Regardless of hiring plans, one in ten business owners (11%) say they have recently hired someone who was laid off from another company because of the recession.
Economy takes toll on entrepreneurs
As business owners work to navigate their firms through the current economic climate, they are plagued by cash flow concerns and the overall stress a challenging economy creates. Nearly seven in ten entrepreneurs (68%) are “stressed out” by the economy and three in ten (31%) say that the current economy has caused them to question their decision to become an entrepreneur.
The number of entrepreneurs experiencing cash flow issues this fall (60%) is up slightly over both the previous fall (55%) and this spring (57%). The biggest cash flow worry for business owners is the ability to pay bills on time (26%). When cash flow concerns arise, business owners are most likely to dip into their own pockets: 32% of business owners will use personal or private funds, and one in four (25%) will put off purchases. Others will use credit or charge cards (13%), obtain and use a line of credit (12%), lease rather than purchase business equipment (4%), or get a short-term loan in order to improve cash flow (3%).
Looking beyond the basic issue of cash flow, nearly half of entrepreneurs (45%) are looking to access capital from external sources in order to run their businesses. One out of five business owners (19%) say they are experiencing difficulty accessing capital. To secure the funds they need, business owners are tapping a variety of sources, including using a bank loan (14%), using business or personal credit cards (each 13%), tapping personal savings (10%), borrowing from a friend or family member (3%), and private equity/venture capital or home equity (each 2%).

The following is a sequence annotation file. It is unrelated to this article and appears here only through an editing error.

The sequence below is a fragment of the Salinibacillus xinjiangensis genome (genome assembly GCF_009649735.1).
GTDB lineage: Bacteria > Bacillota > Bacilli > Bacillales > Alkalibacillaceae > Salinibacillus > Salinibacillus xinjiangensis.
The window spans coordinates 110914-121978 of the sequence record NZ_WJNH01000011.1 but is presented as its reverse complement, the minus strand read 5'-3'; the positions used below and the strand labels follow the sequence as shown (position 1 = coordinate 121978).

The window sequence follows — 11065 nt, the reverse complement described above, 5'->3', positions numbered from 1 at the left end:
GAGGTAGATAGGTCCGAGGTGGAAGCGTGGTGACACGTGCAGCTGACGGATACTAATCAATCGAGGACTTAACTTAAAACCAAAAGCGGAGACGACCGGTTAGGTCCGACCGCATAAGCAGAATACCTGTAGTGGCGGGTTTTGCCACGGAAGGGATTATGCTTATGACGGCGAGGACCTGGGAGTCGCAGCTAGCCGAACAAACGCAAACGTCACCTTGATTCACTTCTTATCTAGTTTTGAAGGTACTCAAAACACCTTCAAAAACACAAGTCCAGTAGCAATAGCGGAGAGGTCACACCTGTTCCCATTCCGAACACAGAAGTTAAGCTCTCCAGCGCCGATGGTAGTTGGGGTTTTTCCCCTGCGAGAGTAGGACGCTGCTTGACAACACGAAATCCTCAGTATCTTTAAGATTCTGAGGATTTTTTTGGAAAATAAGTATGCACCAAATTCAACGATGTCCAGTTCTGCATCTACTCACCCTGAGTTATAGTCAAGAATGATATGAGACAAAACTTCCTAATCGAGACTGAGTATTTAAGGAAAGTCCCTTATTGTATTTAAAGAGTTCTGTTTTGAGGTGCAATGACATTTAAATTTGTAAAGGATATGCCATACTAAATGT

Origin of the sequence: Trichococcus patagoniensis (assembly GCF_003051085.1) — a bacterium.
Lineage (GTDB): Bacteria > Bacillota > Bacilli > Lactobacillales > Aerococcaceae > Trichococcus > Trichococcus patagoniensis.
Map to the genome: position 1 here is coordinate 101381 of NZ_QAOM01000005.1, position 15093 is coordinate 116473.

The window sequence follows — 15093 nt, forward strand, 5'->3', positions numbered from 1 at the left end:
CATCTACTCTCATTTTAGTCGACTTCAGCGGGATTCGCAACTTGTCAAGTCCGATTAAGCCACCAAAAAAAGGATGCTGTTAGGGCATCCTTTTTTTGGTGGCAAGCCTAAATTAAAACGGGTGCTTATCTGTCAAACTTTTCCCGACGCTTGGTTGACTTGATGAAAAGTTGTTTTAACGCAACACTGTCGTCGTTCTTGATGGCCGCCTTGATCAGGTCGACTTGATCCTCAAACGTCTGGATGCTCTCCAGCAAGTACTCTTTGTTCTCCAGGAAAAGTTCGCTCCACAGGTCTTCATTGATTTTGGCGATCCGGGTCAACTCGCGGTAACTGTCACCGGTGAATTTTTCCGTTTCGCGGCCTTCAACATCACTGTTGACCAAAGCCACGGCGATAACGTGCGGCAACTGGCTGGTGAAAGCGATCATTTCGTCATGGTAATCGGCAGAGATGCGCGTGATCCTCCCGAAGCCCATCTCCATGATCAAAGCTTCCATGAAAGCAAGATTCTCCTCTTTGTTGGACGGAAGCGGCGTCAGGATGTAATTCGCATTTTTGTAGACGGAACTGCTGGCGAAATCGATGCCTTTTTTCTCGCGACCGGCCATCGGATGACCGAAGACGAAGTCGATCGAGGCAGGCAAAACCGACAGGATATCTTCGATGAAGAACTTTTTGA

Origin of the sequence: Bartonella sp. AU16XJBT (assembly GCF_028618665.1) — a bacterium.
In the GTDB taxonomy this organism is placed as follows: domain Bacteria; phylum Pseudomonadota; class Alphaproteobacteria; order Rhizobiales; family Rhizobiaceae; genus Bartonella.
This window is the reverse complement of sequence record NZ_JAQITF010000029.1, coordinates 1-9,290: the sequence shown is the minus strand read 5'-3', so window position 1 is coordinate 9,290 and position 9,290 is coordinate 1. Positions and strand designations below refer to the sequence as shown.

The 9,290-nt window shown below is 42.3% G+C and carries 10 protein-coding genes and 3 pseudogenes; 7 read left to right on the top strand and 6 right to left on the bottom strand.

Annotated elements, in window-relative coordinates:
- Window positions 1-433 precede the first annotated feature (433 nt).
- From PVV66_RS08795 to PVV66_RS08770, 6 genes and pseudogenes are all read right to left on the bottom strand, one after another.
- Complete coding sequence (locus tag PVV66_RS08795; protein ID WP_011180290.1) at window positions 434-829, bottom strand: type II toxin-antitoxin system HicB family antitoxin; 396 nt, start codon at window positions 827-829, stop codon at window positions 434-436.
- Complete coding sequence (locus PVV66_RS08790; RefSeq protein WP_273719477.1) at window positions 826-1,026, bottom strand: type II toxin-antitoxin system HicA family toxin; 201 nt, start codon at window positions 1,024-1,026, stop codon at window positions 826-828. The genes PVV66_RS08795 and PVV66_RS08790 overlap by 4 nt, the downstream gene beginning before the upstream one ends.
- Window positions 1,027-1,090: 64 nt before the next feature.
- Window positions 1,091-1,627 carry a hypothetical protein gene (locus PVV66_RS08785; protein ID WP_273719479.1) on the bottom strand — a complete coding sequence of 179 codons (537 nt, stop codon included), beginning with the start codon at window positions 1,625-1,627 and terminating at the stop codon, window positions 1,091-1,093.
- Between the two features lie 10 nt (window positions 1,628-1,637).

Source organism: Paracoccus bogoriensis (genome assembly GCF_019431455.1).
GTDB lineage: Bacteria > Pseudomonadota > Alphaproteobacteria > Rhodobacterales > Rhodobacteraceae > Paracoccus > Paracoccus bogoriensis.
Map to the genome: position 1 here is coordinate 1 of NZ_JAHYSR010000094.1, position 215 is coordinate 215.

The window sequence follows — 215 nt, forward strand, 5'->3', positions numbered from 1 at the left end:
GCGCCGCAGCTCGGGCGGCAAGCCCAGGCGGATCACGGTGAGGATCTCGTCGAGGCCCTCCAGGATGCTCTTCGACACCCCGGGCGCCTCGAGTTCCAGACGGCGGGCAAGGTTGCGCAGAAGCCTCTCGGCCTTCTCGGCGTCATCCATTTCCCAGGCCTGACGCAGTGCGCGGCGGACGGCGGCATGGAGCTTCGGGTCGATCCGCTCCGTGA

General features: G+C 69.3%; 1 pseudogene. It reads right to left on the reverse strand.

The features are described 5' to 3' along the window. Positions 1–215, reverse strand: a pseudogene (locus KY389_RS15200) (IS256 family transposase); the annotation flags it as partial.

Outlook varies by industry, age, gender, and region
Examining business owners by generation, industry sector, region and gender provides further perspective on the economy. The American Express Small Business OPEN Monitor studies three key industry sectors: retail, manufacturing and services as well as the three generational age groups: Generation Y (18-28), Generation X (29-44) and Baby Boomers (45-63), entrepreneurs by gender and by geographic region.
As the holiday shopping season approaches, businesses in the retail sector are the least optimistic group of business owners across these industries. This fall, more than half of services businesses (58%, up from 53% last fall) maintain a positive outlook, versus just half of manufacturers (51%, on par with 52% in fall 2008) and just under half of retailers (47% on par with 48% last fall). The effect of the economy can be seen to have varying effects across industries:
* Retailers are more likely to have hiring plans, due to the upcoming holiday season, (27%, on par with 28% last fall) when compared to other industry sectors (22% of manufacturers down from 30% last fall and 17% of services businesses down substantially from 44% last fall)
* Services businesses are more concerned with cash flow issues (63% vs. 52% last fall) versus other industries (60% of retailers up from 56% last fall, and 61% of manufacturers up significantly from 47% last fall)
* The services sector is more likely than other industry sectors to have capital investment plans (39% down from 45% last fall) compared to 36% of manufacturers down from 59% last fall and 34% of retailers down from 37% last fall
* The manufacturing sector is more likely to say that the worst of US economic woes are not over compared to other industry sectors (68%, vs. 64% of retailers and 56% of services
* Manufacturers and retailers are the most likely to be willing to take a financial risk (each 55%) when compared to services businesses (40%)
Gen Y geared for growth, Gen X most “stressed out” and Boomers are cash strapped
Generally speaking, the experience of older and more seasoned entrepreneurs puts them in a better position than younger entrepreneurs to manage through downturns. According to the American Express OPEN Small Business Monitor, however, the tables have turned, and it’s younger business owners who are geared for growth.
The survey found that Gen Y is the most optimistic group of entrepreneurs when compared to other age groups and to the overall sample of business owners. More than three-quarters (80%) of these entrepreneurs have a significantly more positive outlook on business prospects versus Gen X and business owners overall (each 55%), and Baby Boomers (52%).